Hackney social workers "burnt out" after traumatic 12 months, report says
Jacob Dirnhuber, Local Democracy Reporter
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Budget cuts, the pandemic, and October’s cyber attack have left Hackney’s “burnt out” social workers on the brink of mutiny, official reports have warned.
Explosive revelations in Hackney Council’s Risk Reviews and supplementary documents to Audit Committee meetings have shown the challenge facing town hall leaders.
The publicly available reports from auditors warn council bosses to brace for mass resignations and potential lawsuits. This is after it emerged that the loss of a key database left them unable to ensure the “safety of service users and staff”.
The adult social care (ASC) team lost access to case-management database Mosaic shortly after the hack was discovered.
The programme logs data collected by caseworkers on thousands of vulnerable service users – and comes with a warning system that identifies residents who pose a potential threat to staff.
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But an estimated five years’ worth of data was wiped when a gang of hackers broke into the council’s servers last autumn.
The council’s IT team worked to set up an interim database – but a report on risks facing the council warned it could be “many months” before the system is back online with full data.
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Under an entry marked “Insufficient information to safely run the service”, the report warned: “Due to the loss of Mosaic in the cyber attack, ASC is using an interim social care database, with limited historical service user data.
“This provides a significant risk to adult services – both ensuring safety of service users and to staff.”
It added that the council could find itself open to “judicial review or legal challenge” if it became “unable to complete statutory returns or provide relevant information needed”.
And social care boss Helen Woodland told councillors in the report that “staff safety remains compromised until all warning information is restored”.
She also revealed that it took until April for staff to regain access to case notes – meaning care workers were forced to make life-changing decisions with inadequate information.
When quizzed at an April audit meeting about the risks of care staff leaving, Woodland admitted that workers were finding it “really very difficult” to cope with the cyber attack aftermath.
She said: “The risk to staff retention around the cyberattack is the level of professional risk that we’re asking individuals to carry, because if they do not have the background of a case they do not have some understanding of the situation.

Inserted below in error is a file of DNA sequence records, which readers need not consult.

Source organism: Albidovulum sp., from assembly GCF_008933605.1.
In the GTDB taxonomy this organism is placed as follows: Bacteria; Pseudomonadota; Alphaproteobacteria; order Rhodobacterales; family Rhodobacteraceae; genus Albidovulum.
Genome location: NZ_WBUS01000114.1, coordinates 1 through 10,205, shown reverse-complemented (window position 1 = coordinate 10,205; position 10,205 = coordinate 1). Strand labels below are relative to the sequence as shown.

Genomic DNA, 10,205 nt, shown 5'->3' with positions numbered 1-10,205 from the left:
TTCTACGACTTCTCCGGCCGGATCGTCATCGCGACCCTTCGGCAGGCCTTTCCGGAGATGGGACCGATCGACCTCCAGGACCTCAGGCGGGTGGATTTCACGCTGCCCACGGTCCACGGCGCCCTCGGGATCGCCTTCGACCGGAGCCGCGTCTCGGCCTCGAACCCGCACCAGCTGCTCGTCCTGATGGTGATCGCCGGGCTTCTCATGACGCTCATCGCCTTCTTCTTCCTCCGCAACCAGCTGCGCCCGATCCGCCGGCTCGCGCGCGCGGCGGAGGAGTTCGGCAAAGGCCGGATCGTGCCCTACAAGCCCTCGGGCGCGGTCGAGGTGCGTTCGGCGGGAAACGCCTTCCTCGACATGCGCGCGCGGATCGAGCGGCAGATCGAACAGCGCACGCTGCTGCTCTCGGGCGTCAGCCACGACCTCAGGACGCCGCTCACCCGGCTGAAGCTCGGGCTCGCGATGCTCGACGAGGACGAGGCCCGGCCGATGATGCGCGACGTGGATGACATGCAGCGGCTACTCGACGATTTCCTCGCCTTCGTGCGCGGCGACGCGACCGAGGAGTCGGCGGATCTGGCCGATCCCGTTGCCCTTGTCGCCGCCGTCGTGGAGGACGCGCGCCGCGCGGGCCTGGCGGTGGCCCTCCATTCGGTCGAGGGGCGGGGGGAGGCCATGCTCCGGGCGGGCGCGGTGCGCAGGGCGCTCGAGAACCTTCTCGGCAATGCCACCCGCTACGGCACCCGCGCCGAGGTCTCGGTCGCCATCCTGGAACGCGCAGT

“But we are still asking them to make a professional judgement about what is best for that individual without having all of the information to do that.
“Some of our staff find that really very difficult.”
Social workers leaving is currently regarded as one of the biggest threats to the council.
The official risk register notes that social workers are “burnt out” by the “relentlessness” demands of the pandemic and “dissatisfied” with the response to the cyber attack.
It also warned that “financial and reputational risk” is leading to an “inability to attract and retain a stable, high calibre workforce for key roles within adult services”.
The report added: “The cyber attack in particular has been cited as a key reason for a number of permanent social work staff leaving [the council]. A number of roles remain unfilled, and recruitment remains challenging.”
The council is also facing financial pressures due to a ballooning deficit with a round of staffing and funding cuts.
A June audit of the council’s financial risks revealed that government cuts and Covid-19 led to a staggering 41 per cent reduction in the council’s spending power from 2010/11 to 2021/11 – a £180million loss in real terms.
It warned that further cuts are “necessary” if the town hall is to “meet the financial challenges ahead”.
The report read: “Another risk resulting from austerity measures is the impact it is having on staffing levels and accompanying restructures.
“This could clearly impact on how efficiently staff are able to work, and whether they have the resources to do it effectively.
“To meet the financial challenges ahead, it will be necessary for the council to have a more agile workforce and not one constrained by traditional customs and practices.”
Hackney council however, state that the warnings come from a document that identifies worst case scenarios and possible responses to them. It says that a number of mitigations have been put in place including enhanced professional supervision, multi-disciplinary team meetings and greater support from partners to provide relevant information as required from the Police and NHS.
Cllr Chris Kennedy added: “This past year, looking after our most vulnerable residents has been a mammoth task for our social care workforce – from the global pandemic and the impacts it has had on our most vulnerable residents, through to the need to adapt to home working and then the cyber attack that damaged council systems. It has been a lot to work through, and I am proud and amazed by how our staff have responded. Caring for our residents has been at the forefront of everything they have done.
“Our aim over the next few months is to support our staff in the recovery phase of these two crises, using their views to help improve the way we work going forward. Since the committee report in April we have made further progress with our recovery from the cyberattack, and are continuing to work hard to restore the systems and data that our teams need. We are doing everything in our power to ensure our staff are safe and well supported to do their roles.”